Jack and I take a couple of barstools directly in front of him. “I’ll bet those have our names on it,” Jack declares.
“They do indeed, Sir.” The bartender gives me a sly wink. “Negronis.” Glancing at the clock on the wall, he adds, “In fact, you’re right on time.”
The barmaid giggles.
“What’s so funny?” I ask.
Shyly, she ducks her head.
Jack hands her a twenty-dollar bill. “Tell us, and you’ll earn another one of these.”
She eyes the bartender.
He sighs. “You know the rules. Whatever Sir and Madame wishes.”
“But…that is even more than the staff bet…” Realizing her faux pas, her voice trails off and her cheeks pink up. Lowering her eyes, she whispers, “What I mean to say is that… well, Ahmed has won a…a bet.”
Now it’s Jacks turn to laugh.
“Congratulations, Ahmed! What gave us away?”
I can’t stand it any longer. "What exactly are we talking about?”
My question has the barmaid skedaddling, whereas Ahmed grimaces.
“They were betting how long before we’d come up for air,” Jack explains.
Now I’m giggling too. Finally, I gasp, “Congratulations, Ahmed, for your lucky guess!”
Stoically, he shakes his head. “It wasn’t luck, madame, but an educated supposition!”
“Well then, tell me how you reached your hypothesis.”
Ahmed then adds, “It’s been several hours since the parrots left the lagoon.”
Now Jack and I are laughing so hard that we’ve almost fallen off our barstools. “And how did you know we like Negronis?” I ask.
“It’s my job to know, Madame—and the rest of the staff is also attuned to your preferences.”
“It seems that Tisa has done everything she promised,” Jack replies. “Where is she now? I’d like to thank her personally.”
The bartender’s grin fades and his eyes go blank. “I…was told that she has left the island.”
“We’re sorry to hear that,” Jack replies. “I was under the assumption she’d be here for the duration of our stay.”
“I’d heard it was a…a family emergency.” Ahmed stares down at his feet.
“When she comes back, please tell her that she left us in good hands, I reply softly.
At first, Ahmed says nothing. Then, hesitantly, he adds, “She said you were very special people.”
“In what way?” I ask.
“She said that from the time you and Mr. Craig got off the plane, you glowed in the love you shared. That never once did your eyes leave each other, and that you held onto each other as if for dear life.”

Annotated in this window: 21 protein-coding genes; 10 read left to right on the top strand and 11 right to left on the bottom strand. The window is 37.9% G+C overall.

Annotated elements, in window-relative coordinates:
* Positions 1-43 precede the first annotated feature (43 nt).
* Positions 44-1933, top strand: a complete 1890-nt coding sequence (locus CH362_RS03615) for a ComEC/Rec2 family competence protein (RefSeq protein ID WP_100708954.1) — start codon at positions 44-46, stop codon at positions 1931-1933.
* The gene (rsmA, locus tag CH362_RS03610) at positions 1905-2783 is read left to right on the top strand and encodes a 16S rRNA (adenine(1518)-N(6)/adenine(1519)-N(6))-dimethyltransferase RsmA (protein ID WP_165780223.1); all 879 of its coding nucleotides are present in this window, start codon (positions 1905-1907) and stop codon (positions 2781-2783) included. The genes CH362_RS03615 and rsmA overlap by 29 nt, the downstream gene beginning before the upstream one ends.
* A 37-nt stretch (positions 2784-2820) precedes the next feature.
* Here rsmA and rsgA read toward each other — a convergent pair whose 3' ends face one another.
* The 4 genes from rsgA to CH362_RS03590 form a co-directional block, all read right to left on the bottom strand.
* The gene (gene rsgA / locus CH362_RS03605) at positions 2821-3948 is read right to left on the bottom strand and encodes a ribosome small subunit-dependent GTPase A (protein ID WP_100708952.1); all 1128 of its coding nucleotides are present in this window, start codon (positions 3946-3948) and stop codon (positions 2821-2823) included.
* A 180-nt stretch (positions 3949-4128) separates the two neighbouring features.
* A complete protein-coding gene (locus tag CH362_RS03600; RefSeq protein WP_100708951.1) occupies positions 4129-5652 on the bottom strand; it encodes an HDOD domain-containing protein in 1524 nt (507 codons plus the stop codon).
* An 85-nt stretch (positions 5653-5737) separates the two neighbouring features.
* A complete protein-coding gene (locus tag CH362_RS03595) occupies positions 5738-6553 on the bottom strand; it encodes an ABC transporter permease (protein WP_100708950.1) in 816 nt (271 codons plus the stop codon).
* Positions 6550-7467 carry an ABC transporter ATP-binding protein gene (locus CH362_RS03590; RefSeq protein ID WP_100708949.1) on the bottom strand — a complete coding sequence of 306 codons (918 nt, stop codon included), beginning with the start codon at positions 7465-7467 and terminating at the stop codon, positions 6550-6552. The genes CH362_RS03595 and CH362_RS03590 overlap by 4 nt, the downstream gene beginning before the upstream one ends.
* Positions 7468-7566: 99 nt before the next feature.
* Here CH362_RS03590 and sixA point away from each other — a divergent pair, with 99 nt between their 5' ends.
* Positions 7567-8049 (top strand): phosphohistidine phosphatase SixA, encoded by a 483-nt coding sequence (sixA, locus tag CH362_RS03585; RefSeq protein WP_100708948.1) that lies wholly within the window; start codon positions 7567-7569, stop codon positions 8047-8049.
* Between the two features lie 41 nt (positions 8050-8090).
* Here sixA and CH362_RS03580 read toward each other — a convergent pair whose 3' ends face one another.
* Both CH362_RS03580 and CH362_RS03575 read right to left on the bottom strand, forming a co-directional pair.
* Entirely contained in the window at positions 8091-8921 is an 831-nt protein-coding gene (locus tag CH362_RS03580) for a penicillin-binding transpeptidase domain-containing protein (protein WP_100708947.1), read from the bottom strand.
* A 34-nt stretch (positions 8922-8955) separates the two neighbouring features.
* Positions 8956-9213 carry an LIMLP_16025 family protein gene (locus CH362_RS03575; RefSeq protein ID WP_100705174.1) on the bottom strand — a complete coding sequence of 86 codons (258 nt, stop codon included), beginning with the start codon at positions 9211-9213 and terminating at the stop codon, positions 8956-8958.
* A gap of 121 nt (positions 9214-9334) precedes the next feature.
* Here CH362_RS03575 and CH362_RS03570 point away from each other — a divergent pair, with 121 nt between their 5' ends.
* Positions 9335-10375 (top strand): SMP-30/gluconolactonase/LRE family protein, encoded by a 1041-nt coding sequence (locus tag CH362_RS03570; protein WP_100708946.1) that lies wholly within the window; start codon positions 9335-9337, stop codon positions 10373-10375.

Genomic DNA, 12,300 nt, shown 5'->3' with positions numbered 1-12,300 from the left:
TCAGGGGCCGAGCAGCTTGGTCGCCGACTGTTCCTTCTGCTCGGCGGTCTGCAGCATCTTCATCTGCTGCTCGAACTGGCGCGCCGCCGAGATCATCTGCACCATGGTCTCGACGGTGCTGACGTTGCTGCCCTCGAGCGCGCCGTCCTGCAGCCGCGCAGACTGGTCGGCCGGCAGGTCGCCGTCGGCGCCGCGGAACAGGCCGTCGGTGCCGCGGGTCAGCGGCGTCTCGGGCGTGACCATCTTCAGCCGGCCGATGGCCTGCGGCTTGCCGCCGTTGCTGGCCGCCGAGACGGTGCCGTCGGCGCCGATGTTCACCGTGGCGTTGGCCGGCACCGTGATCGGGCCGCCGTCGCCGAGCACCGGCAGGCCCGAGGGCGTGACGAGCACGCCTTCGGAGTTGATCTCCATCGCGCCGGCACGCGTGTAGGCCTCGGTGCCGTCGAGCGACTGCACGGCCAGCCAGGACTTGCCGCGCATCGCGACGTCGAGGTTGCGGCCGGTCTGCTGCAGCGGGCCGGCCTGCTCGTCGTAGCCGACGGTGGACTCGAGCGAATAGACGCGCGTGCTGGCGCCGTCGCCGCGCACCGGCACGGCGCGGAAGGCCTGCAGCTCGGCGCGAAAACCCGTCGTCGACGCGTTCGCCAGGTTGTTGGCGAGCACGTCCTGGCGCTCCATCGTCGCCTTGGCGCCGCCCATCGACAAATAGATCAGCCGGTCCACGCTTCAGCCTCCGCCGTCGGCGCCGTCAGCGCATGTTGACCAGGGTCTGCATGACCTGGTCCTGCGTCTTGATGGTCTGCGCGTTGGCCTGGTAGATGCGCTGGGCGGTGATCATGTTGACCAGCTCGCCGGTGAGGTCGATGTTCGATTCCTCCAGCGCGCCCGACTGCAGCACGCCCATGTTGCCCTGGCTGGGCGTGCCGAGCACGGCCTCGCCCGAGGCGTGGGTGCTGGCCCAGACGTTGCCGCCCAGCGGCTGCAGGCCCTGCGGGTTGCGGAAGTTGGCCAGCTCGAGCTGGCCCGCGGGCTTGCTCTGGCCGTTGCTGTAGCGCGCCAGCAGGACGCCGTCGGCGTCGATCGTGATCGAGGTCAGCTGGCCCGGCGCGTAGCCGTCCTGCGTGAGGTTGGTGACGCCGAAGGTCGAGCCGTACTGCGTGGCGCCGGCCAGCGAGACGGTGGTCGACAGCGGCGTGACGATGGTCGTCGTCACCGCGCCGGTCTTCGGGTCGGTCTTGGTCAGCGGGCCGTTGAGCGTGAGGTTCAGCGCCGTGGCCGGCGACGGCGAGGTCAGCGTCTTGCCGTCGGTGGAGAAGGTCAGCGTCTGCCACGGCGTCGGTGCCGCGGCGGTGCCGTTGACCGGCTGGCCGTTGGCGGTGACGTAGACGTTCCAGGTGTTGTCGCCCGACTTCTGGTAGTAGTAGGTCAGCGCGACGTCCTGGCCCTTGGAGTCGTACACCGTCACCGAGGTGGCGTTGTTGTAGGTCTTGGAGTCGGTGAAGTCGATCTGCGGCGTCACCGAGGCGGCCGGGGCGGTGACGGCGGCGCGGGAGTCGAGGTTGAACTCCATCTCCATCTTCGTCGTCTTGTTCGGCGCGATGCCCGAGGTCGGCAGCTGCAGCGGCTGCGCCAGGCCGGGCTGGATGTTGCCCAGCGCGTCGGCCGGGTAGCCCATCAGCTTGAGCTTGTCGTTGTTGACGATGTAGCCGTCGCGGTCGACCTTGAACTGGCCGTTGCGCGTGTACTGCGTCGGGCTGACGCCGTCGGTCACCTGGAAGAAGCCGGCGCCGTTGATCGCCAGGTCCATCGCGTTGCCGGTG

To be expected. Having been faced with death on too many occasions, we know all too well how dear life can be.
Jack and my eyes meet now. We click our glasses, take a sip, and head back to our hut, drinks in tow.
If we extend our vacation another week, maybe we’ll break our own record.
I’m willing to try. My guess is that Jack is too.
Scaring the parrots isn’t the prime objective. We both know this. Instead, it’s our creativity in the when, where, and how we do it.
The heat of the mid-day sun has heightened the lagoon’s smells. The berry-lush bouquet of heliotrope in tandem with the heady fragrance of gardenias and the dense scent of plumeria is the perfect aphrodisiac to stimulate our desire for mutual pleasure.
As Jack’s raft floats toward me, I think of all the ways I can coerce him to please me yet again, and what I can do to reciprocate. For example, I could silently swim up beside him, awaken him by drizzling his chest with lukewarm droplets, and then allow him to pull me up on the raft beside him. Or I could take hold of the raft and slowly ease it beside the dock that juts out beyond our hut and then whisper, “Take me inside…”
I opt for the first scenario. Is the raft strong enough to hold us both?
A much more important question: can it sustain the frenzy of our lust? Or will our thrusts burst it, leaving us grabbing for each other as we gasp for air?
There’s only one way to find out.
While one of my hands holds his raft steady, the other moves to Jack’s chest, fingers spread wide as it combs through the hairs to his abdomen. When I’ve reached his belly button, my index finger taunts him as it makes its way downward.
No surprise: Jack is already stiff and ready to play. He tries to pull me up on the raft beside him—
But, instead, he flips it over.
The force is great enough that we plummet deep into the lagoon’s clear depths.
Like mine, Jack’s eyes are open. He grins as he glides my way —
But then something behind me catches his attention and his smile fades. Bypassing me, he swims over to it.
I turn around to see what has gotten his attention:
A dead, naked woman.
In the water, her tight dark curls sway with the current. Though her lids are open, her eyes are no longer in their sockets.
The chain around her waist is tethered to a large scuppered yacht of recent vintage. I follow Jack as he swims around to its stern. We read the vessel’s name:
By now, my lungs are burning. Jack’s must be too, because he signals me to head to the surface.
We break through the water, gagging for air.
Silently, we mull over what we’ve discovered. Realizing what we must do next — alert the resort, then meet with local law enforcement — Jack’s groans are loud enough to scare the parrots.
They scatter overhead.
I know what he’s thinking:
The honeymoon is over.
(c) 2023 Josie Brown. All rights reserved.
Now, to Win 1 of 3 $50 Gift Cards, correctly correctly answer this question:
- No purchase is necessary.
- All correct answers will be posted on the contest page.
- All correct answers received before Midnight Pacific Time on Monday, September 2, 2024, to be included in the contest.
Charlotte J A-F
Cynthia A W
Gwen Renee W
Lisa Marie S
Mary Kay C
Teresa M H